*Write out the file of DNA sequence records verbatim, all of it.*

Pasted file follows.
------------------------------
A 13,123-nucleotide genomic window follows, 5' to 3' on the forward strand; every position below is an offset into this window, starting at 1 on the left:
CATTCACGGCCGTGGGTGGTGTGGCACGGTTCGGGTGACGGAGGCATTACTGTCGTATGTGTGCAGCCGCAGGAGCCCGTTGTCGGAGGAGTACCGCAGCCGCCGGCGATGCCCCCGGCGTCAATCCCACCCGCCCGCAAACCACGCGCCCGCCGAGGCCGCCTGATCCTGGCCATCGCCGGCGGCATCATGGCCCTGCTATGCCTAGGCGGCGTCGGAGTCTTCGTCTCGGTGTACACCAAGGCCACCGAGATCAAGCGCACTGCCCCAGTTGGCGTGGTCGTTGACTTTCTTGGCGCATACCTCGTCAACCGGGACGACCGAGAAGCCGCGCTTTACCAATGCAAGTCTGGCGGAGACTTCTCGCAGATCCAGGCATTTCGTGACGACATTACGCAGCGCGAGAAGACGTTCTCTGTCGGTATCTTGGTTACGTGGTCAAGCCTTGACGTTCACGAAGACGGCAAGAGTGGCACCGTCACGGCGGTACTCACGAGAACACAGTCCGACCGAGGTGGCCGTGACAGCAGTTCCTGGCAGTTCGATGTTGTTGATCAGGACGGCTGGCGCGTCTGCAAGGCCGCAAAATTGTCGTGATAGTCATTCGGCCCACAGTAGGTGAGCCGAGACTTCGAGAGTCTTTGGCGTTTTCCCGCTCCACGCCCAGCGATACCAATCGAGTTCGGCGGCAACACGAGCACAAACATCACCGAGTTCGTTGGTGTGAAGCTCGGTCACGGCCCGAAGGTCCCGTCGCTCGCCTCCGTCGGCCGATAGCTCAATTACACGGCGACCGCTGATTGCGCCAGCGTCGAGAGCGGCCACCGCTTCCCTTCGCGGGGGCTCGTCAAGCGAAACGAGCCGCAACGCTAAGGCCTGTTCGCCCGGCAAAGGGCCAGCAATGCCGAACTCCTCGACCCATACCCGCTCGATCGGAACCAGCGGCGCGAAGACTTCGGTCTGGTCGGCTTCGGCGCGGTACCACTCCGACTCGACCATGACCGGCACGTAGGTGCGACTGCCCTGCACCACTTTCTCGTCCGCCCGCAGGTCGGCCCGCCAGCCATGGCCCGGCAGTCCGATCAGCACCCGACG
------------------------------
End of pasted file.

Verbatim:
A 13,123-nucleotide genomic window follows, 5' to 3' on the forward strand; every position below is an offset into this window, starting at 1 on the left:
CATTCACGGCCGTGGGTGGTGTGGCACGGTTCGGGTGACGGAGGCATTACTGTCGTATGTGTGCAGCCGCAGGAGCCCGTTGTCGGAGGAGTACCGCAGCCGCCGGCGATGCCCCCGGCGTCAATCCCACCCGCCCGCAAACCACGCGCCCGCCGAGGCCGCCTGATCCTGGCCATCGCCGGCGGCATCATGGCCCTGCTATGCCTAGGCGGCGTCGGAGTCTTCGTCTCGGTGTACACCAAGGCCACCGAGATCAAGCGCACTGCCCCAGTTGGCGTGGTCGTTGACTTTCTTGGCGCATACCTCGTCAACCGGGACGACCGAGAAGCCGCGCTTTACCAATGCAAGTCTGGCGGAGACTTCTCGCAGATCCAGGCATTTCGTGACGACATTACGCAGCGCGAGAAGACGTTCTCTGTCGGTATCTTGGTTACGTGGTCAAGCCTTGACGTTCACGAAGACGGCAAGAGTGGCACCGTCACGGCGGTACTCACGAGAACACAGTCCGACCGAGGTGGCCGTGACAGCAGTTCCTGGCAGTTCGATGTTGTTGATCAGGACGGCTGGCGCGTCTGCAAGGCCGCAAAATTGTCGTGATAGTCATTCGGCCCACAGTAGGTGAGCCGAGACTTCGAGAGTCTTTGGCGTTTTCCCGCTCCACGCCCAGCGATACCAATCGAGTTCGGCGGCAACACGAGCACAAACATCACCGAGTTCGTTGGTGTGAAGCTCGGTCACGGCCCGAAGGTCCCGTCGCTCGCCTCCGTCGGCCGATAGCTCAATTACACGGCGACCGCTGATTGCGCCAGCGTCGAGAGCGGCCACCGCTTCCCTTCGCGGGGGCTCGTCAAGCGAAACGAGCCGCAACGCTAAGGCCTGTTCGCCCGGCAAAGGGCCAGCAATGCCGAACTCCTCGACCCATACCCGCTCGATCGGAACCAGCGGCGCGAAGACTTCGGTCTGGTCGGCTTCGGCGCGGTACCACTCCGACTCGACCATGACCGGCACGTAGGTGCGACTGCCCTGCACCACTTTCTCGTCCGCCCGCAGGTCGGCCCGCCAGCCATGGCCCGGCAGTCCGATCAGCACCCGACG